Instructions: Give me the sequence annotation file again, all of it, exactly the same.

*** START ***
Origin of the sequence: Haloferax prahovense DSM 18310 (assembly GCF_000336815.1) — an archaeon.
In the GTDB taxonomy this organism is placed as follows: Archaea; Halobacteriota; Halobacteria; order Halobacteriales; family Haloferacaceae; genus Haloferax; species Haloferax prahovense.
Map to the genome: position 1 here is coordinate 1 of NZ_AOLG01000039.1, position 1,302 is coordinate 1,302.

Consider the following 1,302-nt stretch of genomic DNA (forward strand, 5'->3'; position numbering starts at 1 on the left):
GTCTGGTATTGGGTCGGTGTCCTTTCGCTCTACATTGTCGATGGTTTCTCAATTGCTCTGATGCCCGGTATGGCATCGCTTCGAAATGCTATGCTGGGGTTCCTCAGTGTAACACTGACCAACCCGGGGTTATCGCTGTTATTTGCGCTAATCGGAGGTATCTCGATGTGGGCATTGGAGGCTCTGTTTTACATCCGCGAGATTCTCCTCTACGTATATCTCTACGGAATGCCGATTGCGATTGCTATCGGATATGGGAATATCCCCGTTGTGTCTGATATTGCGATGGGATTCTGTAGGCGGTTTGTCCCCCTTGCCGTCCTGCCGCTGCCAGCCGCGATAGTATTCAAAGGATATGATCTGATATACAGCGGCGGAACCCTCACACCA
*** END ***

Origin of the sequence: Haloferax prahovense DSM 18310 (assembly GCF_000336815.1) — an archaeon.
In the GTDB taxonomy this organism is placed as follows: Archaea; Halobacteriota; Halobacteria; order Halobacteriales; family Haloferacaceae; genus Haloferax; species Haloferax prahovense.
Map to the genome: position 1 here is coordinate 1 of NZ_AOLG01000039.1, position 1,302 is coordinate 1,302.

Consider the following 1,302-nt stretch of genomic DNA (forward strand, 5'->3'; position numbering starts at 1 on the left):
GTCTGGTATTGGGTCGGTGTCCTTTCGCTCTACATTGTCGATGGTTTCTCAATTGCTCTGATGCCCGGTATGGCATCGCTTCGAAATGCTATGCTGGGGTTCCTCAGTGTAACACTGACCAACCCGGGGTTATCGCTGTTATTTGCGCTAATCGGAGGTATCTCGATGTGGGCATTGGAGGCTCTGTTTTACATCCGCGAGATTCTCCTCTACGTATATCTCTACGGAATGCCGATTGCGATTGCTATCGGATATGGGAATATCCCCGTTGTGTCTGATATTGCGATGGGATTCTGTAGGCGGTTTGTCCCCCTTGCCGTCCTGCCGCTGCCAGCCGCGATAGTATTCAAAGGATATGATCTGATATACAGCGGCGGAACCCTCACACCA